Speed and Amplitude
The speed and amplitude of vibration is variable on most machines. High speeds (1800 cycles per minute) and small amplitudes are used for fine finishes or delicate parts. Large amplitudes are used for heavier cutting, varying the speed according to the finish requirement. High speeds with large amplitudes can roll burrs in and even peen metal into holes and mushroom edges. The circulation of parts is best at higher speeds; therefore, heavy pieces are run best at higher speeds with moderate amplitudes of 1/8″ to 3/32″.
Cost is one factor that may decide the choice in some cases. Vibratory systems, due to their massive construction, are much more expensive pieces of equipment. Barrel tumbling systems wear out tumbling media at half the pace of vibratory systems, but have to run longer to do the same job.
The tendency is to use ceramic preformed media or plastic preformed media in a vibratory finishing system. Ceramic tumbling media is made with abrasive filler, much as a grinding wheel is made. For plastic tumbling media, plastic is mixed with abrasive and cast to shape. Ceramic media uses aluminum oxide as filler and plastic media uses quartz or silica for cleaner results.
Randomly shaped media, either man-made or natural, are rarely used for precision work, because they tend to jam in the holes and do not deburr into corners or recessed areas. When using ceramic media, care should be taken to avoid glazing or loading of the surface. It is a good practice to run the media with an abrasive grain occasionally to roughen the surface and clean the pores.
Plastic tumbling media is self-cleaning due to its relatively soft bond. Since adding an abrasive to plastic media materially reduces its life, this media should only be used for mild cutting jobs that do not require adding an abrasive to the run. Plastic tumbling media produces large amounts of foam and residue, making it unsuitable for use in an enclosed tumbling barrel. Plastic tumbling media is mainly used for fragile parts or soft metals. Since this media is less than half the weight of stone or ceramic tumbling media, it is safer to use in such cases.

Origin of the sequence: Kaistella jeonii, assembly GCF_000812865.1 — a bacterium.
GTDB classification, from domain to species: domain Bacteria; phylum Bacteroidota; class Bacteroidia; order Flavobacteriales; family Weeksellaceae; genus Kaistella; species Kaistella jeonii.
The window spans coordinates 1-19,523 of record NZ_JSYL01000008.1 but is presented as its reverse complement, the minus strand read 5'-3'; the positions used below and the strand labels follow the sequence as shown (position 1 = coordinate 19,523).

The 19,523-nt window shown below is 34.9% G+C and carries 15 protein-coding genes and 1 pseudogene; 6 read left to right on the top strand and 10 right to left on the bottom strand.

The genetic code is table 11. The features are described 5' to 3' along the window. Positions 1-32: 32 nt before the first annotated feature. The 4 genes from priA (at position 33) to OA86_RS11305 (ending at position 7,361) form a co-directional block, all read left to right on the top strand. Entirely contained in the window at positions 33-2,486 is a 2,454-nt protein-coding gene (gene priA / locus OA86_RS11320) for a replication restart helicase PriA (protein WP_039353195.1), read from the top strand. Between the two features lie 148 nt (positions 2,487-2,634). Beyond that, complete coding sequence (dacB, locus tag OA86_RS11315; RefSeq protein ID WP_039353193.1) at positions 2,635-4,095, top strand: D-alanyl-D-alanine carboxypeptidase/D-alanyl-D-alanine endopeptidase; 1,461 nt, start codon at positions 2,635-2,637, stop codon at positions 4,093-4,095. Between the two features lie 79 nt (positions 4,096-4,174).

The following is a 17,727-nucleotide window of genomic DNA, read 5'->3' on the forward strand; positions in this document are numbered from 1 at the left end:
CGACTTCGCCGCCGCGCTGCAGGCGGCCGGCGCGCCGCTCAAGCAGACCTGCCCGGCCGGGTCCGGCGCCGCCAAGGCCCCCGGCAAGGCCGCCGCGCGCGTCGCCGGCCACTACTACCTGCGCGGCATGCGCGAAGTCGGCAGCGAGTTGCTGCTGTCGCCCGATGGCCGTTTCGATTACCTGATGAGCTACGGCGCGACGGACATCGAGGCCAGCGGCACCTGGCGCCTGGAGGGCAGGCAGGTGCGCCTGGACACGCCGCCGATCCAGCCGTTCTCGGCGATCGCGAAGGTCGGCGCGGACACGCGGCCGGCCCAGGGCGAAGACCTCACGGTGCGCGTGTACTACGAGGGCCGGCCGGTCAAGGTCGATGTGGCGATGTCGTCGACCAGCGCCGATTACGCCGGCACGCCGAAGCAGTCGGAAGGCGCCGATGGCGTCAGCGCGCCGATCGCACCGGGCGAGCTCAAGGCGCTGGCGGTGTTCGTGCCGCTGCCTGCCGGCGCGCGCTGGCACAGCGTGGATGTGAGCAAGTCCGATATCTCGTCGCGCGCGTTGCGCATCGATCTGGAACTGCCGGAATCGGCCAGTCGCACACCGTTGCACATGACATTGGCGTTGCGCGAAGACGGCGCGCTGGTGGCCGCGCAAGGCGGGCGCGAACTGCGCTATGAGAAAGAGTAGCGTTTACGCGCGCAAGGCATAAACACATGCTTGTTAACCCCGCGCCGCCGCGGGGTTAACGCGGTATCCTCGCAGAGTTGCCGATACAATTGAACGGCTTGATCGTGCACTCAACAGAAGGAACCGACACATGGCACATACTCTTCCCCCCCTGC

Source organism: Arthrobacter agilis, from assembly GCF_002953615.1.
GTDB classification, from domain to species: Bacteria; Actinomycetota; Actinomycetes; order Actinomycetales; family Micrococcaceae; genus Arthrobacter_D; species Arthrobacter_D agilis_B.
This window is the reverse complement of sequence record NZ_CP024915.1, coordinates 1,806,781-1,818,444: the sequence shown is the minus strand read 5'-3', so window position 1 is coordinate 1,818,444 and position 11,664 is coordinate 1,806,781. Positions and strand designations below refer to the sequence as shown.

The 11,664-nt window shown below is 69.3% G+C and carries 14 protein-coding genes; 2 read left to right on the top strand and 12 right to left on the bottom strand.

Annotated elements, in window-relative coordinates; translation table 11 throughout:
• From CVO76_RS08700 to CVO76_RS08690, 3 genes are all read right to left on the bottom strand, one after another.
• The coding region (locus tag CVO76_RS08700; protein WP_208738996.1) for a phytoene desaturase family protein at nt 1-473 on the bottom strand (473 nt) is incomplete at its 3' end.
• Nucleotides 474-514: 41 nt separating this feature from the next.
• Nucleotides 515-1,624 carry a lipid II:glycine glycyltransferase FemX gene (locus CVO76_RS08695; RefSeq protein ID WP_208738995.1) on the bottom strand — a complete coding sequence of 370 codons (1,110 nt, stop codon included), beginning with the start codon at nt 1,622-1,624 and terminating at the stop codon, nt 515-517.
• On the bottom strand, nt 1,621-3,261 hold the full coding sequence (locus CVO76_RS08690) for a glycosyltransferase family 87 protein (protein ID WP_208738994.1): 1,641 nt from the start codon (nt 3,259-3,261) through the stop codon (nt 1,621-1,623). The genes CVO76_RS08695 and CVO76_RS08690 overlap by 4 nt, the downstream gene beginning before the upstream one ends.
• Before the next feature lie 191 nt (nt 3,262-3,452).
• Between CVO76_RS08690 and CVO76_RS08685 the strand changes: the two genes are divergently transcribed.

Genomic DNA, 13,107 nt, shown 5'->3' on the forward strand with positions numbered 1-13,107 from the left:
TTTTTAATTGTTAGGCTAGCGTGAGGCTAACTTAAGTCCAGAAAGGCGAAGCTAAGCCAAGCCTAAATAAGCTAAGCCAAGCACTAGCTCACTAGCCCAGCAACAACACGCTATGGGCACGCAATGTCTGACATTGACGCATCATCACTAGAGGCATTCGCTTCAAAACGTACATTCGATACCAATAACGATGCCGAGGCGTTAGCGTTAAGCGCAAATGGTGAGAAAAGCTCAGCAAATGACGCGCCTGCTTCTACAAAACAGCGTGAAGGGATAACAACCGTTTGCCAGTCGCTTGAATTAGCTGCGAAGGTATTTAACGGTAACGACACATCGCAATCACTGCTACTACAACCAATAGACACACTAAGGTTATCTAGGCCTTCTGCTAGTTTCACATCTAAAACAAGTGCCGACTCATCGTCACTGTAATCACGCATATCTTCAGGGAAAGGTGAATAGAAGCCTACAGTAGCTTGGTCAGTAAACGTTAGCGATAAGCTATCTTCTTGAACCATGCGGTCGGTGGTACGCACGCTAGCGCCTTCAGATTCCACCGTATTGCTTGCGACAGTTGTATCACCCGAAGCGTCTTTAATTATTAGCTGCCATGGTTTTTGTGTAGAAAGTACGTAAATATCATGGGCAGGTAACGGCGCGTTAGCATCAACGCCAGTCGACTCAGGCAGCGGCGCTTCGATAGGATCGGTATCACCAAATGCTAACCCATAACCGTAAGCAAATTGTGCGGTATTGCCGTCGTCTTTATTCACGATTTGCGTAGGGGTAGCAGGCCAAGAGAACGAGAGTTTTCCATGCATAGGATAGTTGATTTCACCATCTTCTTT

In both systems, water is added to the load to absorb soils and lubricate the media. To help the water keep the parts clean, chemical compounds are added. An abrasive is sometimes added to enhance the cutting and deburring ability of the tumbling media. Most people assume it is the abrasive that does the cutting, and deburring, but this is not so. The abrasive is used mainly to keep the stone rough enough to do the cutting and deburring.
Much of the finesse of using finishing equipment effectively can only be gained by actually working with the equipment. It is important to keep careful records of each run to learn its effect and also to allow the results to be duplicated later.
Thus, there is no easy answer to the question, “Which system is best?” We have found through many years of experience that to arrive at the proper choice, the particular requirement of the job must be studied and the characteristics of the performance of each system must be known.